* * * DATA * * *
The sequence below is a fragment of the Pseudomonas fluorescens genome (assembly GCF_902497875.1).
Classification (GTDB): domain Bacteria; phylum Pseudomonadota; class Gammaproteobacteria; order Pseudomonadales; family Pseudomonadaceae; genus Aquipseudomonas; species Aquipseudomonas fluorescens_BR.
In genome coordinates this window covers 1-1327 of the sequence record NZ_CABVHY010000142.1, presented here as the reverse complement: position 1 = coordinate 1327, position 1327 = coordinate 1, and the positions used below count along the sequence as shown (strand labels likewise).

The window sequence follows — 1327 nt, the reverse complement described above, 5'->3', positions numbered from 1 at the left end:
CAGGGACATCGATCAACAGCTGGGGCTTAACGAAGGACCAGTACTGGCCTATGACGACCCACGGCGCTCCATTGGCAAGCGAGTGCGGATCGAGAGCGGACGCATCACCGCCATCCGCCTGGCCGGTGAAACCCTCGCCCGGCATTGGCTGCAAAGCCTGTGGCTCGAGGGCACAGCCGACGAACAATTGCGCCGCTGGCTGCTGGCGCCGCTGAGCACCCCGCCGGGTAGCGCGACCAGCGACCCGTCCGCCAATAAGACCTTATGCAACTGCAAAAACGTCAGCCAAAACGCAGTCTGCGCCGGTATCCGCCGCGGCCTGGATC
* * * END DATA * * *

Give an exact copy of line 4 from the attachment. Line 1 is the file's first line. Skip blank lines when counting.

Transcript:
The window sequence follows — 1327 nt, the reverse complement described above, 5'->3', positions numbered from 1 at the left end: